The case for integrating game-based learning into school curriculum is not new. Over the last 30 years, there has been an immense amount of research demonstrating the benefits of educational games. Here are a few studies that have uncovered a variety of advantages associated with using games to improve student performance and achievement.
I Knew a Video Game Would Help My Students Learn Art History, But I Didn’t Know it Would Also Help Them Learn These Three Important Things
One of the recurring observations I’ve made during my years of classroom teaching is the significance of active learning. Finding creative and engaging ways for students to be hands-on learners can be a challenge. It starts early on in the learning process. Let’s take tying shoes for example. Imagine if a child had to develop this skill and acquire this knowledge by passive observation. It would be nearly impossible. Yet, many traditional forms of instruction rely on this seemingly flat approach.
Like books, radio, television and movies, games are an ideal medium to captivate an audience. Yet, unlike these other mediums, games afford full interactivity. That can have big implications for education: Just ask Texas A&M University, which recently wrapped up its first ever game-based course this fall.
Many people have a hard time even considering the idea of video games as an effective educational tool. After all, video games are for entertainment; even those of us who enjoy playing don’t often think of them as a learning opportunity.
“When or where am I going to actually use this?” My guess is that every teacher has heard a student utter these words somewhere along the way. As teachers, it is our responsibility to capture students’ imagination to help them connect what they do in the classroom with the world around them. Yet, how can we, as teachers, help them not only acquire the educational content we are teaching, but also the ability to use content to solve real world problems?
In recent years the European Union has aggressively invested in research on innovative approaches to education, including game-based learning and gamification. Europe’s openness to new learning strategies is encouraging. Their many successful game-based learning efforts serve as a model for games playing a critical role in improving education.
I recently returned from the annual NAEA convention where I had the opportunity to lead a workshop for teachers and give a keynote talk. Reflecting on the event, there seemed to be a general consensus that games do, in fact, play an important role in the teaching process.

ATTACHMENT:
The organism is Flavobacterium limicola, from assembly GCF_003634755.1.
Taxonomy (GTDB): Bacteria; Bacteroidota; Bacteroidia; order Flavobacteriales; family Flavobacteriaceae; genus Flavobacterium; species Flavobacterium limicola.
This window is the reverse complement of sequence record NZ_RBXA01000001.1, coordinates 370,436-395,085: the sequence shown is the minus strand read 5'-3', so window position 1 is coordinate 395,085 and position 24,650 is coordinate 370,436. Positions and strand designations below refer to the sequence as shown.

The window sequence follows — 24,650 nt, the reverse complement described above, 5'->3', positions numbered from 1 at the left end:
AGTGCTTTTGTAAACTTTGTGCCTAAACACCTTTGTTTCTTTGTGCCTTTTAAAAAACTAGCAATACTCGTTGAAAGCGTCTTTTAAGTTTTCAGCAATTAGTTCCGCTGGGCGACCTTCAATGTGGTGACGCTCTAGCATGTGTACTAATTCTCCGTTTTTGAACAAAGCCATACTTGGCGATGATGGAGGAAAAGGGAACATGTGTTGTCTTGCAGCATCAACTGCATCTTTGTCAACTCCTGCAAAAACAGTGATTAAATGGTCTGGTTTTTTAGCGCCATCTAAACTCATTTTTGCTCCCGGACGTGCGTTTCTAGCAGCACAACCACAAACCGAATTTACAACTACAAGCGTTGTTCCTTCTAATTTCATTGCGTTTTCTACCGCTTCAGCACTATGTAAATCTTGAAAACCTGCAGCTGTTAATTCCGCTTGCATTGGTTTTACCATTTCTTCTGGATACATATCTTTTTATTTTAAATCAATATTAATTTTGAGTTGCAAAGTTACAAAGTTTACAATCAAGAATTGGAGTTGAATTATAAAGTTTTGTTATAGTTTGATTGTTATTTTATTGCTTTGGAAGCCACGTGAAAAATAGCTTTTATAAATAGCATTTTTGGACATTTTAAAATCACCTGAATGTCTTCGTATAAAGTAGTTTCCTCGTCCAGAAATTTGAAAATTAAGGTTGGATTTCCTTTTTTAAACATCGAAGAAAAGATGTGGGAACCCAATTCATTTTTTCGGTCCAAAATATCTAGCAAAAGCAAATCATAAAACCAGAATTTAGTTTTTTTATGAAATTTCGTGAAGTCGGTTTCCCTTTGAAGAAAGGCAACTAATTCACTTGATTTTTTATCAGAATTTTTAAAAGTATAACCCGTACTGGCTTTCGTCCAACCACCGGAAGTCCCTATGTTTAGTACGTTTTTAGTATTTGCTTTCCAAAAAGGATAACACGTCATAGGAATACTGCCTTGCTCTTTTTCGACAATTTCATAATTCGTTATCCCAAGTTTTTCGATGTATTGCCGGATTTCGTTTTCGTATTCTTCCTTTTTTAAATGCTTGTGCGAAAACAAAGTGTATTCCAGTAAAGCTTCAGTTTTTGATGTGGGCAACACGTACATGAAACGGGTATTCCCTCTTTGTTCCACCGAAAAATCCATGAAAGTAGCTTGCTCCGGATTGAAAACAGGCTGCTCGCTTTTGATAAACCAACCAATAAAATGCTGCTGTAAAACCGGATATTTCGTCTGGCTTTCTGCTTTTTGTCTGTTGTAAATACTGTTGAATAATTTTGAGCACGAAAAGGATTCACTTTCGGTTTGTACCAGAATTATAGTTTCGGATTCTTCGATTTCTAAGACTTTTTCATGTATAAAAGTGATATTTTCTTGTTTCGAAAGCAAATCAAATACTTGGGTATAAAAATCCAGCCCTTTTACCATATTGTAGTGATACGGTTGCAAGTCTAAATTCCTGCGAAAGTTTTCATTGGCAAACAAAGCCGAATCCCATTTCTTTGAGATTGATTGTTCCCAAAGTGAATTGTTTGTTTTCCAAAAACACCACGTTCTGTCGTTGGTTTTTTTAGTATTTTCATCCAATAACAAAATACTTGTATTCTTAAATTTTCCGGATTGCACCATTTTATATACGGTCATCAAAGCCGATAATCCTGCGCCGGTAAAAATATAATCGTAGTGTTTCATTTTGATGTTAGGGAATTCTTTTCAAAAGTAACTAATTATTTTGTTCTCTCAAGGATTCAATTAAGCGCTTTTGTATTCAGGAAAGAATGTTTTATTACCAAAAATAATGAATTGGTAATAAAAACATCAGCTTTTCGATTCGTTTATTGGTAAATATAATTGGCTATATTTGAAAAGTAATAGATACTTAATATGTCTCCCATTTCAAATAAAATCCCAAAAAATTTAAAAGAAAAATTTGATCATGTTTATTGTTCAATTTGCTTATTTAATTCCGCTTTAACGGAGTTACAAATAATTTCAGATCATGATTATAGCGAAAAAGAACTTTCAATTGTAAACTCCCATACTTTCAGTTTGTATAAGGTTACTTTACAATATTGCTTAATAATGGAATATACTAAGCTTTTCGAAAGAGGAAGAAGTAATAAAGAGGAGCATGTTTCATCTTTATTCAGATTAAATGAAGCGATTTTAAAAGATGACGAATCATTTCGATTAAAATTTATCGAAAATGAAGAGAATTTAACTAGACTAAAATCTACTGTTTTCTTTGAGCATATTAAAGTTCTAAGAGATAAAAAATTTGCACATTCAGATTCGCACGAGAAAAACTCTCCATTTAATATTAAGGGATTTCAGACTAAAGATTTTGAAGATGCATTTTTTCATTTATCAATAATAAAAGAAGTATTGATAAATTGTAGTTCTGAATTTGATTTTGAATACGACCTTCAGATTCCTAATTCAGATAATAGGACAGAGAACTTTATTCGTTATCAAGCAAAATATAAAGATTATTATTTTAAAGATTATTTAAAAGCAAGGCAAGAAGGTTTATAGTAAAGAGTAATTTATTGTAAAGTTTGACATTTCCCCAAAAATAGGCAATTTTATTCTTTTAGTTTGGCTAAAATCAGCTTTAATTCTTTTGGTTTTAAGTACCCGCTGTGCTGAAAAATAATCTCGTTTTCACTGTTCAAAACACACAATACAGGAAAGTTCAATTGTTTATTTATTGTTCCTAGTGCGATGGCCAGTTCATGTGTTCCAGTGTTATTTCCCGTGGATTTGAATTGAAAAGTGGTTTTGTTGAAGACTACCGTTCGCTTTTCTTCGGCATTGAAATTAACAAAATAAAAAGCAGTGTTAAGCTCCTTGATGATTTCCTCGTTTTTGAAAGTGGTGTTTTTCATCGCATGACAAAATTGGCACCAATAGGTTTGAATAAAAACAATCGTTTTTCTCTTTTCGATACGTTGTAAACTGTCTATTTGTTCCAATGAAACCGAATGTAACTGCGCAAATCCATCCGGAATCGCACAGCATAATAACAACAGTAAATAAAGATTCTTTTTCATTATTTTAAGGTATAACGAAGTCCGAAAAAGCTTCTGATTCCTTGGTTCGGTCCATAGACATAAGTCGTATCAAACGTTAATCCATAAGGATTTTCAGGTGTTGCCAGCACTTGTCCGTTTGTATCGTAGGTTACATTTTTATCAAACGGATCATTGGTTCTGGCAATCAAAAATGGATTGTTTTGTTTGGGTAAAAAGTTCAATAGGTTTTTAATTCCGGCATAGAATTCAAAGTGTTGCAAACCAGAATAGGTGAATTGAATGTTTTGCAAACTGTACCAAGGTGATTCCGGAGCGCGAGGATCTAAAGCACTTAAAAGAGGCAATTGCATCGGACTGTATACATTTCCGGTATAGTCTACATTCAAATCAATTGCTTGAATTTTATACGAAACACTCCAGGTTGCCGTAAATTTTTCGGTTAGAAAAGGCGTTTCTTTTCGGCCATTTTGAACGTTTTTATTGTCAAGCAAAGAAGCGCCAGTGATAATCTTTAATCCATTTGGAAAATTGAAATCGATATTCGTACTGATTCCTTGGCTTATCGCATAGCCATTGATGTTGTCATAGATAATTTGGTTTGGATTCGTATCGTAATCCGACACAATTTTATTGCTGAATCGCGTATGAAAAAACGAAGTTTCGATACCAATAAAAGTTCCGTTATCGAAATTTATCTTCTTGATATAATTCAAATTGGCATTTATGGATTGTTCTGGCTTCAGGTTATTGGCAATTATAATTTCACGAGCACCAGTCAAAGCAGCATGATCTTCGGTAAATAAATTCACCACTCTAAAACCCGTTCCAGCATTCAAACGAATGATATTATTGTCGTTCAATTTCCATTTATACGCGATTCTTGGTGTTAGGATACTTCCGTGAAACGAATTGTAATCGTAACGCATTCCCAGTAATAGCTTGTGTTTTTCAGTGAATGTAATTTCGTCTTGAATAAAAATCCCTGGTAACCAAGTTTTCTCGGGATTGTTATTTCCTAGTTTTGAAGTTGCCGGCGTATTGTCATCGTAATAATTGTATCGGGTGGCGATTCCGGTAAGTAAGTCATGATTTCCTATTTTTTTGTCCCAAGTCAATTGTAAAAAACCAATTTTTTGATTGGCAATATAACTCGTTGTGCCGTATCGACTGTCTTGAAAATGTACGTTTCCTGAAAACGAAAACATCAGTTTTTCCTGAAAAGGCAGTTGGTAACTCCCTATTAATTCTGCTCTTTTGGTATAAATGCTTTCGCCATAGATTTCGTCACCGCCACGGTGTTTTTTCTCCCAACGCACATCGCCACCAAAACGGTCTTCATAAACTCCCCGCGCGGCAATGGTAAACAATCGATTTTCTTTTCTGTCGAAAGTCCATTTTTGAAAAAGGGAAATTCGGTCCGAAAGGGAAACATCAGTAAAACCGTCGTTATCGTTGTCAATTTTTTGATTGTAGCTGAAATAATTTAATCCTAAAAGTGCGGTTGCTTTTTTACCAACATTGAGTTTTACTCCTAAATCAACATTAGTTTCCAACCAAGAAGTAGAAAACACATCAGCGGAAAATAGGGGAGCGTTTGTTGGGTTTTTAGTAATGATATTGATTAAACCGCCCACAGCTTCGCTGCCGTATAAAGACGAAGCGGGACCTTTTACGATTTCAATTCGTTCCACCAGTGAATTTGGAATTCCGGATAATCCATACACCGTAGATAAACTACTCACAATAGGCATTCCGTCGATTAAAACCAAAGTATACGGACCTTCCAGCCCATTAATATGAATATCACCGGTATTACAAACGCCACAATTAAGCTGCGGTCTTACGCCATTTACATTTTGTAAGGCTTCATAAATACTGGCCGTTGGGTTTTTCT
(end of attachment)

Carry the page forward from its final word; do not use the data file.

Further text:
The positive role games play in the learning process has attracted significant attention from prominent thinkers. A large number of TED talks, for instance, have focused on various intellectual and emotional benefits that games offer people of all ages. A few have explicitly focused on game-based learning.
I recently was asked why I use games in the classroom. Simply put, games motivate my students, which in turn motivates me. I’ve used a variety of games over the years, from simplistic and rudimentary to highly interactive and digitally advanced. While most are excellent tools for practice, I believe that immersive and sophisticated video games go beyond the ritual of practice, captivating students’ attention and empowering them to learn new and complex concepts.
Remember the days of Oregon Trail? How about Where in the World is Carmen Sandiego? While learning games have been around for decades, technological advancements are creating an entirely more modern gaming experience – one where quality mirrors the digital literacy expectations of today’s student, one that entices the student to play and play again, and one that aligns a game’s outcomes with the goals of the course.
Think back to some of your very first educational experiences. It’s highly likely that games played a role. They not only helped you acquire basic knowledge, they simply made the learning process more fun.
Bringing change to education is a mighty challenge. No matter how effective an educational strategy proves to be, there are numerous obstacles that stand in the way of its widespread adoption in classrooms. In addition to convincing policymakers and educational leaders that video games can serve as powerful educational tools, many educators are unsure of how to integrate games into their curriculum, whether they’re teaching in primary schools, secondary schools or universities.
The idea that video games can serve an educational purpose is hardly new. In fact, some of the industry pioneers were driven to develop games because of the potential they saw in them for classroom instruction.
Gamification and game-based learning are both important educational concepts that can help students be better learners. At first glance, the two terms appear to be synonyms. It’s about making education engaging, right? Like a game?